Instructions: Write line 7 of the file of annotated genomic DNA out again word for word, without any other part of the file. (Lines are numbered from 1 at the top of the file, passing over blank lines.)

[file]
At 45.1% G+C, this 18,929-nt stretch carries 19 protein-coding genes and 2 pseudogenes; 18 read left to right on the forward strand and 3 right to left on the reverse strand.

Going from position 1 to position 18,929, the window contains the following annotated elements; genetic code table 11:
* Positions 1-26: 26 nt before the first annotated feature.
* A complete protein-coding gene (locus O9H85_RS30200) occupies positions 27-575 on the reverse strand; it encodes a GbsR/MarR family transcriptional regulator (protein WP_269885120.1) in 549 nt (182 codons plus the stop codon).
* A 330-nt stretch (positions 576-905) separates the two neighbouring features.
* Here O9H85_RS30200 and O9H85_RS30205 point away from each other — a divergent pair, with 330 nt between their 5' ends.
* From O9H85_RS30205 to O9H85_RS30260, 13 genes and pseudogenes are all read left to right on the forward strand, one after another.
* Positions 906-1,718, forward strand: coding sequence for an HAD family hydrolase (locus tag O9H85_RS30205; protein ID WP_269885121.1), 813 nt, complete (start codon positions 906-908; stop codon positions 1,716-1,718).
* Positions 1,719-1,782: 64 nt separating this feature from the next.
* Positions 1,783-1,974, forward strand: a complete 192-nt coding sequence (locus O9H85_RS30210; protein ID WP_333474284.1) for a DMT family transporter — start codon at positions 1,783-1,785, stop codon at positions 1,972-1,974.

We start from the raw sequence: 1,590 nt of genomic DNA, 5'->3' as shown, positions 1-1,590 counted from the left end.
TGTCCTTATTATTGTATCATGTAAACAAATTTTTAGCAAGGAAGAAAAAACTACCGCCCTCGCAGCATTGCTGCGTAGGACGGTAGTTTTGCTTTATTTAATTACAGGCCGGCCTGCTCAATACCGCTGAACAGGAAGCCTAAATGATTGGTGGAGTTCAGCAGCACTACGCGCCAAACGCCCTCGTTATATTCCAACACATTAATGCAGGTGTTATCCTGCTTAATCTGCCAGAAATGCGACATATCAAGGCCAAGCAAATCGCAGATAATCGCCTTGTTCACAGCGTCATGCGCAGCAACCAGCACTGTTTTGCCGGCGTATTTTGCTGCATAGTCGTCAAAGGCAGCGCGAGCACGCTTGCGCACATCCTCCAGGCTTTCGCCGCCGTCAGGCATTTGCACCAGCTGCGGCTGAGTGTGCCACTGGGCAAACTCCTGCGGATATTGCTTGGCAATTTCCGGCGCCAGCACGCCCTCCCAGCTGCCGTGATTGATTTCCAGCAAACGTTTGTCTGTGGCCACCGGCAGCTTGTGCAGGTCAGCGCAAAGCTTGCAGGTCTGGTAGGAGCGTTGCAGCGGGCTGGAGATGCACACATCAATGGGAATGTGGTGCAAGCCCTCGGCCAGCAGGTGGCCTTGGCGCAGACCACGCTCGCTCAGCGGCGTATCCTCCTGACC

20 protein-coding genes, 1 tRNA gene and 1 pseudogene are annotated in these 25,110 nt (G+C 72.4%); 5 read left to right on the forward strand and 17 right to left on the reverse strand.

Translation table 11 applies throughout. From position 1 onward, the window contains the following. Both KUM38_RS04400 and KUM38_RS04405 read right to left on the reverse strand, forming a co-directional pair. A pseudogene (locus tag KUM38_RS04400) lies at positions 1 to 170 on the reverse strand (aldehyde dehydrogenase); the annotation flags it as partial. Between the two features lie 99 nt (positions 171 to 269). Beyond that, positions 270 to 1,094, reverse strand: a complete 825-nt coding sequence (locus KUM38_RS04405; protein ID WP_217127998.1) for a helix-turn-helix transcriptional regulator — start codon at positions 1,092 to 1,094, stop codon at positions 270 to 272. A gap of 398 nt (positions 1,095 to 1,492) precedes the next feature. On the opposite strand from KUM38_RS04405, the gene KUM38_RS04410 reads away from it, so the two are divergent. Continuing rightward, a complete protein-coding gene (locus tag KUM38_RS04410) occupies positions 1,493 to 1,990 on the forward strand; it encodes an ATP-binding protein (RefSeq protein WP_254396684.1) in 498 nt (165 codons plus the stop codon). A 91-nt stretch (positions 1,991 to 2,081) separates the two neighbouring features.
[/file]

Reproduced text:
* From O9H85_RS30205 to O9H85_RS30260, 13 genes and pseudogenes are all read left to right on the forward strand, one after another.